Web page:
Another lesson I took from the accident itself, and apply both to my riding and to other areas of my life: make the best of what's been thrown your way, adapt and persevere. If I've made a commitment to do something, I just have to follow through. The reiteration of this concept is particularly important at this time because I will be starting a journey that won't end in a one hour lesson... I am returning to school to upgrade my marks in order to apply for vet college, and IF I get in, I'll be focusing on the schooling to get me to that end goal. Mental endurance and keeping that eye on the prize will be my focus.

An unexpected lesson arose as I was getting better and more mobile. My first trip out of the house (other than doctor visits) was to the mall by wheelchair. Once I got a taste of some of what I was missing, I wanted to go out all the time. Alas, that was not my fate and I have been trying not to fixate on the time passing to see when ADW would return and we could do something like go out or watch TV. The simple fact was I was surprised at just how bored I could become with a whole day of doing nothing but sitting on my butt writing, reading or watching. It's clear that I will need to incorporate an activity into my day too.

The experience as a whole has been eye opening and though not exactly wanted or planned, worthwhile to look through different perspectives to gain a better understanding of myself and others around me. I just hope that this never happens again b/c the last lesson outlined above was probably the most difficult to gain!

Thursday, September 1, 2016

A Review: Mockingjay

This is the last instalment of the popular trilogy, the Hunger Games. I read books before catching the movie so I can be sure I get the intent of the author, because movies are generally edited to fit the budget, length or even audience taste. The Walking Dead is the perfect example of the comic and the show having few commonalities other than zombies and Rick Grimes.

I breezed through this one just as fast as the other two and found it easy to get back into the story. Despite being another youth novel, I didn't struggle to get pulled into the story and followed right along. In this book, Katniss' character is changing more and more, and she's questioning her own motives and even behaviours. The fact that she's struggling to maintain her connection with Gale is a pivotal piece, in my opinion, because they both fed off one another throughout their youth. Even her little sister Primrose is no longer the whiny screechy kid sister and learning her own trade. This instalment is a sort of turning point where each characters' coming of age is evident. The story happens in more detail and at a much slower pace than the movies, which I appreciated.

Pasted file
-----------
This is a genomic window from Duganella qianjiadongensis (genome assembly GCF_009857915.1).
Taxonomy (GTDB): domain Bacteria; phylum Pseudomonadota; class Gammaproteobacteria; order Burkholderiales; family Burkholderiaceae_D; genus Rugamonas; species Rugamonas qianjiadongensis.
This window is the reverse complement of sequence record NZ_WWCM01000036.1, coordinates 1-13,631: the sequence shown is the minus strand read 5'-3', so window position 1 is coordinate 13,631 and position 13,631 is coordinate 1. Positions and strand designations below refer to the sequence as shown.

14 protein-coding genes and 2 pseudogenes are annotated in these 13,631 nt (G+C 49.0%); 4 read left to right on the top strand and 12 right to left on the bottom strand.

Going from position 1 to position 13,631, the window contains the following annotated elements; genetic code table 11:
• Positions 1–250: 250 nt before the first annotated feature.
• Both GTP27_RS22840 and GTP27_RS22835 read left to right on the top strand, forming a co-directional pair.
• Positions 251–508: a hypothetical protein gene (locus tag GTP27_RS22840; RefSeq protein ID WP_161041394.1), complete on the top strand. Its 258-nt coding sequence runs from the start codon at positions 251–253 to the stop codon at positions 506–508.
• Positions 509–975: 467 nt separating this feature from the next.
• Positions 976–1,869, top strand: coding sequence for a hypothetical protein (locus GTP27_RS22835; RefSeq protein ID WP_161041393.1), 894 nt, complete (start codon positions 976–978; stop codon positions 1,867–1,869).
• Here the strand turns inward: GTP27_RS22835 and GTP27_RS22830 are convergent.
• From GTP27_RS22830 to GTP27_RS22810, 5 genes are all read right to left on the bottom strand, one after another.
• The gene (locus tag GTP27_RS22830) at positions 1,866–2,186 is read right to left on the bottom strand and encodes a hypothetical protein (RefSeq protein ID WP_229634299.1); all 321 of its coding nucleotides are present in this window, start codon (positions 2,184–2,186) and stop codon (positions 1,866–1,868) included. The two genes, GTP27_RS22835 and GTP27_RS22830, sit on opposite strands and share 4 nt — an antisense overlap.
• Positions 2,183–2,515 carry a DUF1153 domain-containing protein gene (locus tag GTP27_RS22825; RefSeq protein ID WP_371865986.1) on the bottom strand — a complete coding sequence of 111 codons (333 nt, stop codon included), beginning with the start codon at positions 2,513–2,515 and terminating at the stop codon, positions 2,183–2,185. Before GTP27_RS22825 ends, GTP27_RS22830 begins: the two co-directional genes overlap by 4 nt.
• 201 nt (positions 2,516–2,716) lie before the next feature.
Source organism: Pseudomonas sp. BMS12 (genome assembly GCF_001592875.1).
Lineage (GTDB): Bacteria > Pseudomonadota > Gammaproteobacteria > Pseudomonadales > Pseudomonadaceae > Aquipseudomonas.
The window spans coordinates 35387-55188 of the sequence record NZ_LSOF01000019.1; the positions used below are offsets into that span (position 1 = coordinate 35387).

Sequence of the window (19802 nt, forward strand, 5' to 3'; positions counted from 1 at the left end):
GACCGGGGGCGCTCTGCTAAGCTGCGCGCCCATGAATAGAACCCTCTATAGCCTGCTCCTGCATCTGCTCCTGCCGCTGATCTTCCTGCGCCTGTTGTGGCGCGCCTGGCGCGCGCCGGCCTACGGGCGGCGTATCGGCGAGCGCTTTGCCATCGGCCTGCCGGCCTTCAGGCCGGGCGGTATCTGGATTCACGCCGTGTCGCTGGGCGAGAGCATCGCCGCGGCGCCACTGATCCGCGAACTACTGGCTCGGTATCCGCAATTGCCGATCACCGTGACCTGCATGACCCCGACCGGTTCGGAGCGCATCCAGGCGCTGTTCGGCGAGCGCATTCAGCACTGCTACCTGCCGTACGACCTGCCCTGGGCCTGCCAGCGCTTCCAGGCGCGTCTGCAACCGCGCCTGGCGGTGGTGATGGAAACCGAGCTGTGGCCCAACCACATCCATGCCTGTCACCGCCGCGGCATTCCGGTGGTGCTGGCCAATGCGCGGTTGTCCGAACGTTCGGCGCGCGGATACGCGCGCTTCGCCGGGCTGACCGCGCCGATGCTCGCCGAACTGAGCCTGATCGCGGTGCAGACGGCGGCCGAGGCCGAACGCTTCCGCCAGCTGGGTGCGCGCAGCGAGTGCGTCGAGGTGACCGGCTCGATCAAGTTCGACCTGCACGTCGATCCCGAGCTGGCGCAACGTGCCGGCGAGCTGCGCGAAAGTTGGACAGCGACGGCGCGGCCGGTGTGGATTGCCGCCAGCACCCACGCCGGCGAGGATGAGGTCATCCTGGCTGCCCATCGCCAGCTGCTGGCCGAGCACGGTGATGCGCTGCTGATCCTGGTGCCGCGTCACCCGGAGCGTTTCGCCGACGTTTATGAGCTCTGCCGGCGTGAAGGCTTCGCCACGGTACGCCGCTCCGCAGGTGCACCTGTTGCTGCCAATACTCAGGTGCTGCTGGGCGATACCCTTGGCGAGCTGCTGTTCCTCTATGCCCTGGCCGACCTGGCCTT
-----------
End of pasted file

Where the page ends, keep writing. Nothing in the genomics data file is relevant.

The mockingjay flies free

Darker themes such as war, poverty, effects of war are more prominent in this book; giving it a darker tone than the previous two. The characters are plunged into darker versions of themselves when forced to confront the sadistic retaliation of the Capitol not evident in the first two. Difficult decisions are made and hard consequences are apparent. Our heroine reluctantly faces these new found situations and strives to maintain a sense of dignity and humanity. Reading the book gives you the inner dialogue of the characters that is impossible to gain from watching the movie and this story is best told in the written medium.

Thursday, August 25, 2016

A Review: Miss Peregrine's Home for Peculiar Children

Unless you've been living under a rock, you've likely seen the visually enchanting trailers for this book turned movie, directed by Tim Burton. The premise of the book is based on the author piecing together a story with the help of a collection of eerie vintage photos that might have been double or triple exposed... or are in fact real images of peculiar children with peculiar abilities.

The book is geared towards a youth audience, with a (logically) teenage protagonist. Jake's life is a sort of perpetual limbo from his birth with all the wealth he'd ever need and no need to do anything but eventually "take over the family business": he's a trust fund baby. But he's bored. He sees his parents and their dull pointless lives and is unhappy and helpless to accept his. That is, until something happened to change everything. I guess everyone can relate to the mundanity of daily life with going to work, interacting with your family and friends in a very normal fashion all the while without real direction, purpose or any idea about what to do with yourself. Adults generally are busy adulting or raising their kids so I don't think they get lost in the same thoughts of boredom as Jake.

The thing is, as an adult who's not currently doing any adulting, I should naturally fall right into the book's story and be excited. I read with determined vigour searching for the hook in the book that would pull me in and sell me on getting the other two books of the series. I think that the years of adulting have left me with little imagination or interest to go off on a fictional journey. I think it's a good read for the target audience because I do believe that there are plenty of kids these days who lead rather dull existences and want to discover that they're special and go on an exciting and risky adventure. I can't speak for the movie as I didn't watch it but as with all movies from books, better to read the book before watching the movie just because the original is always better!